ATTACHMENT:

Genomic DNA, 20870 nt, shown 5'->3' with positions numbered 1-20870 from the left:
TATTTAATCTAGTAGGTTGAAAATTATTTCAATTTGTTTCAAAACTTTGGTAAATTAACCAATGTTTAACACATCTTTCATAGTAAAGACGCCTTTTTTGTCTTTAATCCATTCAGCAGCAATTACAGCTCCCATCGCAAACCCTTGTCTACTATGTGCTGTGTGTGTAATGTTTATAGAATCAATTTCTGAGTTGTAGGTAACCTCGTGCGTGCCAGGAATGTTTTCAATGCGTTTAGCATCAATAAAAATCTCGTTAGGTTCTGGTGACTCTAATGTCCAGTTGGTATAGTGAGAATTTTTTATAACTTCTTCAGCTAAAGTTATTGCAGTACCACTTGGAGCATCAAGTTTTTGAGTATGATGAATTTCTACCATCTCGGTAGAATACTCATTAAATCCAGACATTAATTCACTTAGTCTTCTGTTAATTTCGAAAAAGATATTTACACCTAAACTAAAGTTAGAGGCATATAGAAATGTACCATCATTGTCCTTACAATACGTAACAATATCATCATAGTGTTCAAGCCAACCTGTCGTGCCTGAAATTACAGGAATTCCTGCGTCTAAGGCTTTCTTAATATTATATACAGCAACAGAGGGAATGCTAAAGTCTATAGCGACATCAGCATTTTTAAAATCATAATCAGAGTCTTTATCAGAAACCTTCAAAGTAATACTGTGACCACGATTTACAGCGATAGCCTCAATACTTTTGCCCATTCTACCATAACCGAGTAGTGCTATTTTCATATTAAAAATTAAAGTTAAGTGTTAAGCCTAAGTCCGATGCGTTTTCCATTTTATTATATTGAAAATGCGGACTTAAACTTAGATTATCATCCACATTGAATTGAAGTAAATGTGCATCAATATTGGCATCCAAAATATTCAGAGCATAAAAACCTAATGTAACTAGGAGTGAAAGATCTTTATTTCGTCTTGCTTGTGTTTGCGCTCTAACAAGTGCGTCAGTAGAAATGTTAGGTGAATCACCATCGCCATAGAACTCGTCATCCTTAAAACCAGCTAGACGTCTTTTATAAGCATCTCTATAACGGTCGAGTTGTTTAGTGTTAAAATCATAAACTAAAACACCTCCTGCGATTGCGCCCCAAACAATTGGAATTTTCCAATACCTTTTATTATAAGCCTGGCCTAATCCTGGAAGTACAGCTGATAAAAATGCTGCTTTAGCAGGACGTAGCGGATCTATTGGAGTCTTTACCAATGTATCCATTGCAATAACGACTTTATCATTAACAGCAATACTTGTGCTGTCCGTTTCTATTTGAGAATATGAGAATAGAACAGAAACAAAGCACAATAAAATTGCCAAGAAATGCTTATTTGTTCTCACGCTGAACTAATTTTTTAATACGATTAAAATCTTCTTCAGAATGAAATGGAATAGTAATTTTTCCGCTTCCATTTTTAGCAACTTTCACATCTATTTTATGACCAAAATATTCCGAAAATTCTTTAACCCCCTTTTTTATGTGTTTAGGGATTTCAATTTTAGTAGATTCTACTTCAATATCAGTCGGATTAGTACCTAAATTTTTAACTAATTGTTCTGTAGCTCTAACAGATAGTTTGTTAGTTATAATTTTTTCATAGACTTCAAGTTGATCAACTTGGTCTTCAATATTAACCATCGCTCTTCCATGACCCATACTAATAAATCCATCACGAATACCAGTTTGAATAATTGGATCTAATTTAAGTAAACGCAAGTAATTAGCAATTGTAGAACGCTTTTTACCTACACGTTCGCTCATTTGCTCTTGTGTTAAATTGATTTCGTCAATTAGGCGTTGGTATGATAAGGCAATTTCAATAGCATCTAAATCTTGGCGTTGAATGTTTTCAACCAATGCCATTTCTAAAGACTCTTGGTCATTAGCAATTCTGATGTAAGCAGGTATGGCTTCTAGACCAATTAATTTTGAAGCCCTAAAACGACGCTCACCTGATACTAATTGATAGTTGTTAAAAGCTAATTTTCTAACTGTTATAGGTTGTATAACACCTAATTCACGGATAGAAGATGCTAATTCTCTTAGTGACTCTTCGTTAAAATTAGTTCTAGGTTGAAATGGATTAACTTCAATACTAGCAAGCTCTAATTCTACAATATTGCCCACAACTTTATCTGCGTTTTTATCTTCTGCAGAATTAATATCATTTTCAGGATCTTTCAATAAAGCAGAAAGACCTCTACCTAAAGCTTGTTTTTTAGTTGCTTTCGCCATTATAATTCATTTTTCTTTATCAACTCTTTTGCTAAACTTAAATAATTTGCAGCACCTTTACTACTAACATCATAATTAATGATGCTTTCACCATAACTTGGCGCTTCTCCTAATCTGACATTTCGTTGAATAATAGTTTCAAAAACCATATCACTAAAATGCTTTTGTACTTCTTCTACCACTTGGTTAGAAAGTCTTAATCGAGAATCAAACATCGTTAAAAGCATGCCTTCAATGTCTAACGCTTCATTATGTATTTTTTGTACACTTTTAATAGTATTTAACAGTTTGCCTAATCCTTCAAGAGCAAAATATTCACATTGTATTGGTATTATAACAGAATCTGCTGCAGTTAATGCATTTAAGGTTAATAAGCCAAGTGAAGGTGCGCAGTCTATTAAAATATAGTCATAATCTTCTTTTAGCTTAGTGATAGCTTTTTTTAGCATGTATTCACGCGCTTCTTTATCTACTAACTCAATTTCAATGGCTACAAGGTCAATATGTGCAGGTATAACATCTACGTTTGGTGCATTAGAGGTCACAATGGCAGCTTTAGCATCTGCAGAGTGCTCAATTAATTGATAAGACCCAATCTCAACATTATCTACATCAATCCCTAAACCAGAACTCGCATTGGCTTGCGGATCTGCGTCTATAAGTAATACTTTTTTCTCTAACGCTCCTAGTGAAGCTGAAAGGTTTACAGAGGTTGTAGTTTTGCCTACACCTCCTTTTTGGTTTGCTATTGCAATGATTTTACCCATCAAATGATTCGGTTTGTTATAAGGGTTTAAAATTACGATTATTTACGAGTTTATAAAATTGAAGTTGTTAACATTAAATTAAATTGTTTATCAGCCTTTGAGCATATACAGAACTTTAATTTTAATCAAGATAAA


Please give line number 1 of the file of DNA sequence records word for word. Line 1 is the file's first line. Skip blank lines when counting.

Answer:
Genomic DNA, 20870 nt, shown 5'->3' with positions numbered 1-20870 from the left: